The US used the provisions of the Leahy Law to demand that the government of Saint Lucia prosecute police officers suspected of “gross violations of human rights”. This case, in the opinion of some respected legal minds, is too heavy a load for Saint Lucia to bear without the assistance of the US. It has been explained by some that the rantings of the former government have not helped in the solution of this matter. The whole affair is stuck in gear and only a direct appeal to the US president may possibly offer a solution. Bear in mind that the police are unhappy and on edge. The families of the victims want answers beyond the state’s earlier inquest. The nation is growing impatient. Some observers feel that it’s high time that law and order and justice take centre stage. If Allen Chastanet does not resolve the so-called IMPACS problem, the whole Caribbean could suffer the consequences.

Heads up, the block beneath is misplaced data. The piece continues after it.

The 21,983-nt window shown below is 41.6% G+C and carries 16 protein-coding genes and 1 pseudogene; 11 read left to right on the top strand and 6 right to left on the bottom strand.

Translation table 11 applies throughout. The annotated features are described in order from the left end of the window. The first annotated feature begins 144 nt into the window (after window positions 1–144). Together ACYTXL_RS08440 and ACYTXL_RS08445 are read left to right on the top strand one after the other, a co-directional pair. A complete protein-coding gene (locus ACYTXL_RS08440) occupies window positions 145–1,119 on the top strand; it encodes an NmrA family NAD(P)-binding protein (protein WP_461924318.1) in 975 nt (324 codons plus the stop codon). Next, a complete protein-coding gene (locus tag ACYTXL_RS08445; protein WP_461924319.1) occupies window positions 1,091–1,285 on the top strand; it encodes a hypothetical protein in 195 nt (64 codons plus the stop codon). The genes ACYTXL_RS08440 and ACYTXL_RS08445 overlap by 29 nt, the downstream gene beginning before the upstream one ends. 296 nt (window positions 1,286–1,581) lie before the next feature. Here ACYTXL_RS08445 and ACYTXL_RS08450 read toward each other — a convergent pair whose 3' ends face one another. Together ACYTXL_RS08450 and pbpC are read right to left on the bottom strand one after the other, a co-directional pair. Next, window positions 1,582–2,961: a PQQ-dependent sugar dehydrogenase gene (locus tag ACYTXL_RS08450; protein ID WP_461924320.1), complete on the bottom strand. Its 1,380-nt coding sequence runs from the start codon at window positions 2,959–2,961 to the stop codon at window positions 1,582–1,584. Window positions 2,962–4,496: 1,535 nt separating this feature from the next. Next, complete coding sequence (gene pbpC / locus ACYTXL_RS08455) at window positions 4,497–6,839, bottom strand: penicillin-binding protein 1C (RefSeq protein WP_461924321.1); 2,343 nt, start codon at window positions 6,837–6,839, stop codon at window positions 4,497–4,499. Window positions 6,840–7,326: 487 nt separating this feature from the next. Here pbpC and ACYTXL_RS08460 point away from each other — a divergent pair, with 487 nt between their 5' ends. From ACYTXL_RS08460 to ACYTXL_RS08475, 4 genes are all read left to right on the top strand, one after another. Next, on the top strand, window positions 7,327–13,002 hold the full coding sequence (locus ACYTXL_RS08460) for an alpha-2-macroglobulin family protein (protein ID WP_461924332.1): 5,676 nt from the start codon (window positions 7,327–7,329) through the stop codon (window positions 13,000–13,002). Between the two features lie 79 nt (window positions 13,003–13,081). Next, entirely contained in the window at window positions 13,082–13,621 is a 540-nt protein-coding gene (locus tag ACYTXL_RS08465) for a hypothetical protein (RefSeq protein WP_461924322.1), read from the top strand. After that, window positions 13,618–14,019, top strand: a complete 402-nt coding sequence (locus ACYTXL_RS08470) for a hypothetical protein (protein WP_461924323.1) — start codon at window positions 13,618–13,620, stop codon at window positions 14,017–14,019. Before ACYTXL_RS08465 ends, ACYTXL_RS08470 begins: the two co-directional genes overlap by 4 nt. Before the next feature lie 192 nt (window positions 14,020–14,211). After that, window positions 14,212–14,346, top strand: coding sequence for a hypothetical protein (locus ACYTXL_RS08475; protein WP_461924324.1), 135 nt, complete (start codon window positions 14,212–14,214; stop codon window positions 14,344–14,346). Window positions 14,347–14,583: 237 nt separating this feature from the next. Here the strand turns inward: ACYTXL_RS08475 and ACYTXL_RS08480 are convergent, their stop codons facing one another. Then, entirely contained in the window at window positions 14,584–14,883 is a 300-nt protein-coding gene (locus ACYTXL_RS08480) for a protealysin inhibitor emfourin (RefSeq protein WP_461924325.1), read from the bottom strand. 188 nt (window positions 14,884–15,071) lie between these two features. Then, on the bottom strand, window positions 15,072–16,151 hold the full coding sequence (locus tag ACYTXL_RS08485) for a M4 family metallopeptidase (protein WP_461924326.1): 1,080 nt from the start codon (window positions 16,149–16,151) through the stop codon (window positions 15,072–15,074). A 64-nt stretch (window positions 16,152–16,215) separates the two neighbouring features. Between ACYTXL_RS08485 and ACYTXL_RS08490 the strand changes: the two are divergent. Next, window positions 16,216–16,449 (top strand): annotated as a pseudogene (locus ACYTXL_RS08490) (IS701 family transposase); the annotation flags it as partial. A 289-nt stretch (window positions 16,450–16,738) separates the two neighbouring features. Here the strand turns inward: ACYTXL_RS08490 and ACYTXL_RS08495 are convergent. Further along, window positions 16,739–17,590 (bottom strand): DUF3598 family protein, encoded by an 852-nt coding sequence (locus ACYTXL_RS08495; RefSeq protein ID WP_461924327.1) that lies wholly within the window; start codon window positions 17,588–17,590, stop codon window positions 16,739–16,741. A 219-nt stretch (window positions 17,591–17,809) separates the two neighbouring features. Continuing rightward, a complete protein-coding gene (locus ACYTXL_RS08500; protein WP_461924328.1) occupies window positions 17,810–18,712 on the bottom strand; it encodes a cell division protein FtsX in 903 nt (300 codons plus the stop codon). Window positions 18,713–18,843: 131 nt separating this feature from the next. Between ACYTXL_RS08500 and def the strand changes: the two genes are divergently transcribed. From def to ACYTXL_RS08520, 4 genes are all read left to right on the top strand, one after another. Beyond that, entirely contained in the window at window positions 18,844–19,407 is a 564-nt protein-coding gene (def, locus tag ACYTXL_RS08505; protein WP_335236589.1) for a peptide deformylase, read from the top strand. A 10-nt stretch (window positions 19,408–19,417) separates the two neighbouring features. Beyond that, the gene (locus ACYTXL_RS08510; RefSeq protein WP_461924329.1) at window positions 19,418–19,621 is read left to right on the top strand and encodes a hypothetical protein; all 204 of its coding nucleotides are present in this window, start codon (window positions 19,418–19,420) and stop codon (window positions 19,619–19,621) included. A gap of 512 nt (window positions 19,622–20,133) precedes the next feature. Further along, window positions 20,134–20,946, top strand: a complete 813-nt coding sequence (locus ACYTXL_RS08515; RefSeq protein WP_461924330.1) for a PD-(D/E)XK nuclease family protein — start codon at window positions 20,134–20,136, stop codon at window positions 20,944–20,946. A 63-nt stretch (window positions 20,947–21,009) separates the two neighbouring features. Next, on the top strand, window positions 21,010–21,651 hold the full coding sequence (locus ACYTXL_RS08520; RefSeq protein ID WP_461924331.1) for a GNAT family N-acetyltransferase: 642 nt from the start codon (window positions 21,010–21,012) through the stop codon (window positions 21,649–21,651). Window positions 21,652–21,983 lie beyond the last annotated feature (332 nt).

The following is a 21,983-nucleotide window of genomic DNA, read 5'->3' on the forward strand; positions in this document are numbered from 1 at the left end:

Those Caribbean heads that criticize Chastanet would gladly accept a similar request from Trump, CARICOM or no CARICOM. They ought to remember that the US is their largest trading partner and that most visitors to the region come from the US except possibly visitors to Barbados. Which of these prime ministers has been known to put the requirements of their CARICOM neighbours before their own? Our leaders love to point out that they were elected by their nationals to improve the social and economic situation of their respective states. What about Allen Chastanet? Whom does he represent? There are, to be sure, some world leaders who consider Donald Trump a buffoon and a racist. Yet, these same leaders, afforded the opportunity, would gladly cross oceans and line up at the White House (or Mar-a-Largo) to meet with President Trump.